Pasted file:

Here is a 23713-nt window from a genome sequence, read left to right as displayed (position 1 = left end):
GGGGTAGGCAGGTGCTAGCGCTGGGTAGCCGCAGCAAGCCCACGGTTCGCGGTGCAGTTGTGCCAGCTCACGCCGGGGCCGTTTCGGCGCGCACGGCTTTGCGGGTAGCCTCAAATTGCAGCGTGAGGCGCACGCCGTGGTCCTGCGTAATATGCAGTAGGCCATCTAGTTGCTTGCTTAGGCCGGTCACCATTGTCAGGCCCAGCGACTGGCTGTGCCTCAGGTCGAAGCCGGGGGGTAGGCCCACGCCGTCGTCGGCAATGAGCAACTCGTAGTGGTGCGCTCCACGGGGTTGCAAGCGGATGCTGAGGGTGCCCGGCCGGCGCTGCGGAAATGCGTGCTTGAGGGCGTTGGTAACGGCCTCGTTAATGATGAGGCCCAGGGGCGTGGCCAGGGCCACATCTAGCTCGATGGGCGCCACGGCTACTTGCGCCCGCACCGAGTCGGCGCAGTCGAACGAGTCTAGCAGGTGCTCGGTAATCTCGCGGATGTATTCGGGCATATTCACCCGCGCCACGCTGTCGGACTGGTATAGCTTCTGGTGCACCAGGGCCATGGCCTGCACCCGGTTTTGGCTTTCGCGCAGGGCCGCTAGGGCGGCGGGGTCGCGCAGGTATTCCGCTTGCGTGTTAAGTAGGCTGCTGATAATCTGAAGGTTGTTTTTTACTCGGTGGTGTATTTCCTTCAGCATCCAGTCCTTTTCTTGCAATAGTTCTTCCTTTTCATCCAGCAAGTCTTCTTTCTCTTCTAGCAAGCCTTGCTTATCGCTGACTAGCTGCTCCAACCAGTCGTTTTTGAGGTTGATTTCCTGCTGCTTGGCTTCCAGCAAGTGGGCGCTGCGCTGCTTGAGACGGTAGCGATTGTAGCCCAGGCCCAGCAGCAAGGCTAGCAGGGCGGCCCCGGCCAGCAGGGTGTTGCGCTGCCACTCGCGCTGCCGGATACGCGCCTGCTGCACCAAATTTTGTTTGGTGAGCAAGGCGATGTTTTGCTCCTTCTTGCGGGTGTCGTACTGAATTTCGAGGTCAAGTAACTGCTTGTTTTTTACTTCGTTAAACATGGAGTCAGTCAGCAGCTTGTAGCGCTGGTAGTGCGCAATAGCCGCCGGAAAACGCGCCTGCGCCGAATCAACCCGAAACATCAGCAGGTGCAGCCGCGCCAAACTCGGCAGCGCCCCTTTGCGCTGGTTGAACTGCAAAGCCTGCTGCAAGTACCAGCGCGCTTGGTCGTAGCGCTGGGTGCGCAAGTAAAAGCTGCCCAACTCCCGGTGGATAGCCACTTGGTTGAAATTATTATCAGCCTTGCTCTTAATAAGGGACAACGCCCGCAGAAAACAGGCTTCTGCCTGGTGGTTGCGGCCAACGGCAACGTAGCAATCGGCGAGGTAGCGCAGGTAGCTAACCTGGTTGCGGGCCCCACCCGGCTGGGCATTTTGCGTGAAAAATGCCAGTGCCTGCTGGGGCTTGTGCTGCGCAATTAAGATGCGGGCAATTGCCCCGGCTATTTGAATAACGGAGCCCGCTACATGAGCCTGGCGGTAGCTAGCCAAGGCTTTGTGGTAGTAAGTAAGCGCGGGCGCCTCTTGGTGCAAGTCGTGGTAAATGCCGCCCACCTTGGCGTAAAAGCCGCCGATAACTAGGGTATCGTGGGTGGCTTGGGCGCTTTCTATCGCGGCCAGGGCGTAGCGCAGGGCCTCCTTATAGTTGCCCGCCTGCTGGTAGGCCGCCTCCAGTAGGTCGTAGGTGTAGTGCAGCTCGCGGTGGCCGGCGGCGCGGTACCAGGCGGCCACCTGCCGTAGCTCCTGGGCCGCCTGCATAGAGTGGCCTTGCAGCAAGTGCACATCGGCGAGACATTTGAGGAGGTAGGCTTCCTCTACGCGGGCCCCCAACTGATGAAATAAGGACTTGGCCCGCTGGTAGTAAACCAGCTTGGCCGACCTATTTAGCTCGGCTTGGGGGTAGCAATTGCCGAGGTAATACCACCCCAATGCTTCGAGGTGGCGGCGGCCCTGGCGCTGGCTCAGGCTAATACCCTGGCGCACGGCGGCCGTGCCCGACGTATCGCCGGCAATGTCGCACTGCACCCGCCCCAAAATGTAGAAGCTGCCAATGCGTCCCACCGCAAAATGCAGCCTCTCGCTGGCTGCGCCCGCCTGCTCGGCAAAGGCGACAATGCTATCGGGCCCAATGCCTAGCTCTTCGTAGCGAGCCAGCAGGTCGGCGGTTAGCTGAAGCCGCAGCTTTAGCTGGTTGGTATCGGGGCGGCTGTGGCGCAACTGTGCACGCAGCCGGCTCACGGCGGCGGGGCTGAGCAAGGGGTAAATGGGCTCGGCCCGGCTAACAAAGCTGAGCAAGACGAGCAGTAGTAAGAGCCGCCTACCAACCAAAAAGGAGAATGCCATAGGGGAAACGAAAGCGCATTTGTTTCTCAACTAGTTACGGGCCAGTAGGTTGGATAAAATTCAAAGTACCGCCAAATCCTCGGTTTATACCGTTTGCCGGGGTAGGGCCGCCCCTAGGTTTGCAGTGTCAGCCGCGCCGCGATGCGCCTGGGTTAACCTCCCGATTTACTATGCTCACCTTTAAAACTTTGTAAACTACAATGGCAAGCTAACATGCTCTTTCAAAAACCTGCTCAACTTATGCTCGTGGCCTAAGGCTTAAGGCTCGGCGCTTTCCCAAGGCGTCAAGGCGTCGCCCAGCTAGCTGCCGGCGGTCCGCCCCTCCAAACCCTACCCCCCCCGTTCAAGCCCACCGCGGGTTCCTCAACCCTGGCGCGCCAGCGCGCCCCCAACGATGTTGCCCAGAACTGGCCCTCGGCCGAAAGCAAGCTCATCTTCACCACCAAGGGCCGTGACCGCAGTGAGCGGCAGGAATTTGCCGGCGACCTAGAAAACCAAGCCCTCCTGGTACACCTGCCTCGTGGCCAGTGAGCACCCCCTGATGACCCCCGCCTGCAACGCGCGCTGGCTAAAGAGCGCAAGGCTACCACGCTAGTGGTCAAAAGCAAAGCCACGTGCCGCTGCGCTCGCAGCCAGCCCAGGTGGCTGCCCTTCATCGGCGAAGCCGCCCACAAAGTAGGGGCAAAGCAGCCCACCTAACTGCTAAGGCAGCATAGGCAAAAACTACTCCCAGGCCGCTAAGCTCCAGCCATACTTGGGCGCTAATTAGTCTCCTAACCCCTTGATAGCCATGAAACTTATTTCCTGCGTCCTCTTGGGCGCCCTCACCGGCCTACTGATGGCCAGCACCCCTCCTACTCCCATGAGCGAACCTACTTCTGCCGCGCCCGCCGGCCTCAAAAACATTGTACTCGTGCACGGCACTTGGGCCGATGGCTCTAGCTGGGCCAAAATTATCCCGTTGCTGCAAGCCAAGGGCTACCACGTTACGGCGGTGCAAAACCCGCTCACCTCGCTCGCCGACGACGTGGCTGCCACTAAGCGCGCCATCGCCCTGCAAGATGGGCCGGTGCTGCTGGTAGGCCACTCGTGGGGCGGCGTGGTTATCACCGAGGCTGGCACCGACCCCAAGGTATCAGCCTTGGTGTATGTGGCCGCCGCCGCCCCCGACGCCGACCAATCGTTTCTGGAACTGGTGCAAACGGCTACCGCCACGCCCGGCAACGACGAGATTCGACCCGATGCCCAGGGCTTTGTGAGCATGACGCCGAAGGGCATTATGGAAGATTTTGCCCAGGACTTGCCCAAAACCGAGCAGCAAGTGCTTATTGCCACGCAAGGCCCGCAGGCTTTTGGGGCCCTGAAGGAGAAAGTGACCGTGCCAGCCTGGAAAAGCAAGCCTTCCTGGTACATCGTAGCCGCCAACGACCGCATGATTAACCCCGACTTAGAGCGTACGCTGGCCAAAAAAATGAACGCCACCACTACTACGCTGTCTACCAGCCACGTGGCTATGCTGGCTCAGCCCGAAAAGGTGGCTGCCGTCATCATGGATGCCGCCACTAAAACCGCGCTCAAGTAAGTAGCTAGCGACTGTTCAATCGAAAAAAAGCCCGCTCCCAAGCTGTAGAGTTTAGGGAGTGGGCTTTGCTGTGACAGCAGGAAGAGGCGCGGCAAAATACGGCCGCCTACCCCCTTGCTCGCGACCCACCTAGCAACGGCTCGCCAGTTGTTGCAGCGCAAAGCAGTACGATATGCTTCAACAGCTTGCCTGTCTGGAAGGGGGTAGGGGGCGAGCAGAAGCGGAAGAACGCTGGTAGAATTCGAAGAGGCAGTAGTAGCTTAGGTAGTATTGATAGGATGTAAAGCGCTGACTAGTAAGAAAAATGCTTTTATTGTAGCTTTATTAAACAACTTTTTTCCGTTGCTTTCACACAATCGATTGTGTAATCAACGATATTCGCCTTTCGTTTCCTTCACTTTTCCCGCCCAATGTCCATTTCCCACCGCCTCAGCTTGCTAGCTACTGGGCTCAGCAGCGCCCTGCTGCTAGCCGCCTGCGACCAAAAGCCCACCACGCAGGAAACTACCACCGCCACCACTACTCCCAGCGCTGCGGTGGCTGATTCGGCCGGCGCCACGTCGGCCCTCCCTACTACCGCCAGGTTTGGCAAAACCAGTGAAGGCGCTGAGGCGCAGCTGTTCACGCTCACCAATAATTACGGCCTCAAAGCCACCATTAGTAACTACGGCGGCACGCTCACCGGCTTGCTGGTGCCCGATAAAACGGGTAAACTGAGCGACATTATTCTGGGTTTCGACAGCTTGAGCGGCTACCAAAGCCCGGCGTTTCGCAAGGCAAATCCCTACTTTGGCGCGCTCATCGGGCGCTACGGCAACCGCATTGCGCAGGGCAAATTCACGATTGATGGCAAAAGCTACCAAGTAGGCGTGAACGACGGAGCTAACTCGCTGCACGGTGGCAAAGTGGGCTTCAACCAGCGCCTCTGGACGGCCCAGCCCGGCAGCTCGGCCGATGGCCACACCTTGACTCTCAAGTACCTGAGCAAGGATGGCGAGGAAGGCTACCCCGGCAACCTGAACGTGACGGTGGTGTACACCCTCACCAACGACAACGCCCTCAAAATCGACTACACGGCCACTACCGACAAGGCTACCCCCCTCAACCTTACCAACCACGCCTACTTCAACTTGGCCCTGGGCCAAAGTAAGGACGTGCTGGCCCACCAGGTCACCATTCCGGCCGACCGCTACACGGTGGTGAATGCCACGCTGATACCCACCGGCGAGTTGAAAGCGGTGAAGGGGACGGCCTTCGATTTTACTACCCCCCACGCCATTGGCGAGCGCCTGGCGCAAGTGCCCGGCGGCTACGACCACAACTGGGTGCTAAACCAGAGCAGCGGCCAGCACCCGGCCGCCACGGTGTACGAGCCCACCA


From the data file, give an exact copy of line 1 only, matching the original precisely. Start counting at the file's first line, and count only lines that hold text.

Here is a 23713-nt window from a genome sequence, read left to right as displayed (position 1 = left end):